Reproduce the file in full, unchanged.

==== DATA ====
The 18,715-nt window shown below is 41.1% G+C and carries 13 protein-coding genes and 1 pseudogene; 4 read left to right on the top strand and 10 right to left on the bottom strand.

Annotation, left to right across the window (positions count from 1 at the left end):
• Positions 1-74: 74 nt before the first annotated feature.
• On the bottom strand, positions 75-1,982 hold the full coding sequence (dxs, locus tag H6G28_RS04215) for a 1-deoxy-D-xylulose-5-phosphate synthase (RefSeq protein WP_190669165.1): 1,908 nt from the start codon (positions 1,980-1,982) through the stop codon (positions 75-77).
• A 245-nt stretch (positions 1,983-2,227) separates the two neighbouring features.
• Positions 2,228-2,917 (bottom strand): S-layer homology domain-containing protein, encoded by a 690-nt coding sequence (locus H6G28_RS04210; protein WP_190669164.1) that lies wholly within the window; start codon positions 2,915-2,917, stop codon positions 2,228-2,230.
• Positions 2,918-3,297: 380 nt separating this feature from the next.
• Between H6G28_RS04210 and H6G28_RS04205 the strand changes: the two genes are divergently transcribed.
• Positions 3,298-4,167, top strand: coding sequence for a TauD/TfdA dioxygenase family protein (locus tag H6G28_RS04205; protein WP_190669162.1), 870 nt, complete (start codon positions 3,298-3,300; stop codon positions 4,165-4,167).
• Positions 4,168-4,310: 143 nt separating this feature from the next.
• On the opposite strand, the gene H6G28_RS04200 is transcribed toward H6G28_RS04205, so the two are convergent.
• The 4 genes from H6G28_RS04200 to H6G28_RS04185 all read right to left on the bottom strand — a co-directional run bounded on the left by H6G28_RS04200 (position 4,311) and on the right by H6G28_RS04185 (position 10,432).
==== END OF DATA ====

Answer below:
The 18,715-nt window shown below is 41.1% G+C and carries 13 protein-coding genes and 1 pseudogene; 4 read left to right on the top strand and 10 right to left on the bottom strand.

Annotation, left to right across the window (positions count from 1 at the left end):
• Positions 1-74: 74 nt before the first annotated feature.
• On the bottom strand, positions 75-1,982 hold the full coding sequence (dxs, locus tag H6G28_RS04215) for a 1-deoxy-D-xylulose-5-phosphate synthase (RefSeq protein WP_190669165.1): 1,908 nt from the start codon (positions 1,980-1,982) through the stop codon (positions 75-77).
• A 245-nt stretch (positions 1,983-2,227) separates the two neighbouring features.
• Positions 2,228-2,917 (bottom strand): S-layer homology domain-containing protein, encoded by a 690-nt coding sequence (locus H6G28_RS04210; protein WP_190669164.1) that lies wholly within the window; start codon positions 2,915-2,917, stop codon positions 2,228-2,230.
• Positions 2,918-3,297: 380 nt separating this feature from the next.
• Between H6G28_RS04210 and H6G28_RS04205 the strand changes: the two genes are divergently transcribed.
• Positions 3,298-4,167, top strand: coding sequence for a TauD/TfdA dioxygenase family protein (locus tag H6G28_RS04205; protein WP_190669162.1), 870 nt, complete (start codon positions 3,298-3,300; stop codon positions 4,165-4,167).
• Positions 4,168-4,310: 143 nt separating this feature from the next.
• On the opposite strand, the gene H6G28_RS04200 is transcribed toward H6G28_RS04205, so the two are convergent.
• The 4 genes from H6G28_RS04200 to H6G28_RS04185 all read right to left on the bottom strand — a co-directional run bounded on the left by H6G28_RS04200 (position 4,311) and on the right by H6G28_RS04185 (position 10,432).